Boston, Mass.After seven months of meeting, listening to members, and sharing our on-the-ground experiences, the AFT’s national Teacher and School Staff Shortage Task Force—made up of 25 leaders from state and local affiliates across the country—released a report, Here Today, Gone Tomorrow? which was considered at the union’s biennial convention; the report outlines targeted solutions to ensure educators have the tools, time, trust, and training they need to do their jobs and to stay in their jobs.

Even before the COVID-19 pandemic, nearly 300,000 teachers were leaving the profession each year, and schools were also facing persistent shortages among the school support staff who play such a vital role in every child’s school day. The pandemic only made things worse.

“Teachers and school staff have been struggling for years with a lack of professional respect; inadequate support and resources; subpar compensation; untenable student loan debt; endless paperwork; and a culture of blame that weaponizes standardized tests to attack public schools and public school teachers,” said AFT President Randi Weingarten. “And then came COVID. The pandemic, combined with the political culture wars, made the last two years the toughest in modern times for educators. On top of all of that, the unthinkable happened again, when gun violence took the lives of 19 students and two teachers in Uvalde, Texas.”

“Why do we have a teacher shortage? Because we have a shortage of respect for educators. A shortage of professional working conditions allows teachers and other staff to do their best for their students. We have a shortage of pay for what is arguably the most important job in the world. No wonder teachers’ job dissatisfaction is up 34 points since the start of the pandemic. The teacher shortage is the direct result of the shortage of conditions, respect, and pay—and we are not going to fix the one without fixing the others.”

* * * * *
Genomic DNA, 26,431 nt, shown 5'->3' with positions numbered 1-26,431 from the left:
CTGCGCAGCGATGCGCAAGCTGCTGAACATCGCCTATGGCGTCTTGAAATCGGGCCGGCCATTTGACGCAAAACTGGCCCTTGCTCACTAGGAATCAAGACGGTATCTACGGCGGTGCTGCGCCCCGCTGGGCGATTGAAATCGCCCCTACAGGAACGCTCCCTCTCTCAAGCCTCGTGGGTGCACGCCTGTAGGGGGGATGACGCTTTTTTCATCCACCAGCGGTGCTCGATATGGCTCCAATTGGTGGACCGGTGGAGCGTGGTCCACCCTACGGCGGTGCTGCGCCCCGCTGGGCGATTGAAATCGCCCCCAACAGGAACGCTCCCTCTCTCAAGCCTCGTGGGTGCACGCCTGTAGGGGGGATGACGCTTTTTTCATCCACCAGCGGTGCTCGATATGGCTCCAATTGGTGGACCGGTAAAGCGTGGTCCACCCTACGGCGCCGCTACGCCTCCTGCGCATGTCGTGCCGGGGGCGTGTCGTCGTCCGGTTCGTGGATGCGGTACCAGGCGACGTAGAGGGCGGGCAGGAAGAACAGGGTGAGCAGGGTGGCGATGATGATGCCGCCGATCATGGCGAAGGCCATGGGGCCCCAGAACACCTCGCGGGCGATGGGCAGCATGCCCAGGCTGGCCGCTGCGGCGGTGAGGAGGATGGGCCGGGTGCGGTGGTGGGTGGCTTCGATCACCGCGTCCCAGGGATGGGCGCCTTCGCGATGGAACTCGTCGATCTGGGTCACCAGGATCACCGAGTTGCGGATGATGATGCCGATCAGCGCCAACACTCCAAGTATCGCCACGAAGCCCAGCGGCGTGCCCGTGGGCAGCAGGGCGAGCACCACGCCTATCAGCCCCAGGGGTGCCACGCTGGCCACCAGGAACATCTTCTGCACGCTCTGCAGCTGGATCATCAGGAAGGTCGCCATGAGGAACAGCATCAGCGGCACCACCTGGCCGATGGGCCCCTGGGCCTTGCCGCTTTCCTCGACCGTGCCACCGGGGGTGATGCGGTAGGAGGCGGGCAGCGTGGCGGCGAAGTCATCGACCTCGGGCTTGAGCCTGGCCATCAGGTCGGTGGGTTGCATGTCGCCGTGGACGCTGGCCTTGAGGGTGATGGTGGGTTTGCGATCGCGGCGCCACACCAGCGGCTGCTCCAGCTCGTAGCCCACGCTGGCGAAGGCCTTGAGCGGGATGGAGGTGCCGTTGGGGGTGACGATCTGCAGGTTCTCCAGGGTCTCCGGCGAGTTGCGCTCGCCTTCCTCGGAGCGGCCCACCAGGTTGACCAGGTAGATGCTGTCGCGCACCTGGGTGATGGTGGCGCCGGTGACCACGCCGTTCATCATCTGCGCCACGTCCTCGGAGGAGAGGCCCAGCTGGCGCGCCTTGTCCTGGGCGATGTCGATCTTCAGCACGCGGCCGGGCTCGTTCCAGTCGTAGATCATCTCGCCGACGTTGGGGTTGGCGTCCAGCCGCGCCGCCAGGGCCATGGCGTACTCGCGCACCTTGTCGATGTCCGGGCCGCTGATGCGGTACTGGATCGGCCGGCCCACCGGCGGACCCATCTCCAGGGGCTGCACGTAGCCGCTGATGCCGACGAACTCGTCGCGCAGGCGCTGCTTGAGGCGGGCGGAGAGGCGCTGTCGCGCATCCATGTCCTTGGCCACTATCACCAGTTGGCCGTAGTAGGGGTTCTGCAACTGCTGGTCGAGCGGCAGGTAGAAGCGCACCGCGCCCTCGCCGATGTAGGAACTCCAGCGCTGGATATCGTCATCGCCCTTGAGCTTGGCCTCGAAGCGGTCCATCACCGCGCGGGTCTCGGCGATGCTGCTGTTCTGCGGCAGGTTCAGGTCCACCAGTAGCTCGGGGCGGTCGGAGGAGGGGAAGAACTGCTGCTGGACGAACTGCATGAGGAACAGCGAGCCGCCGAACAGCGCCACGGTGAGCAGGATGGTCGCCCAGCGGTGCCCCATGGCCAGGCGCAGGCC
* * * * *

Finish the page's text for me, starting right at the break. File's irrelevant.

“We don’t know exactly how many of those considering leaving education actually will leave,” added Weingarten. “But we do know that when asked, ‘Would you recommend the profession to a prospective new teacher?’—74 percent of teachers would most likely not recommend it. We need to reverse these numbers and address the root causes that are driving so many talented staff and educators away from this profession when they have never been needed more. That’s why the AFT convened this task force—what’s probably the most important task force in our history—because no one knows better where the problems lie, and how to fix them, than the people who work in schools every day. They can guide us to solutions—if policymakers will listen.

“School districts across the country are facing dangerous staffing shortages because they are unable to attract and retain educators. Despite the pure heroism our teachers and schools have shown during the pandemic, too many communities are not investing in public education. We know how to reverse this trend. Our responsibility is to make it happen. Our students are depending on us,” said Michael Mulgrew, task force co-chair and president of the United Federation of Teachers.


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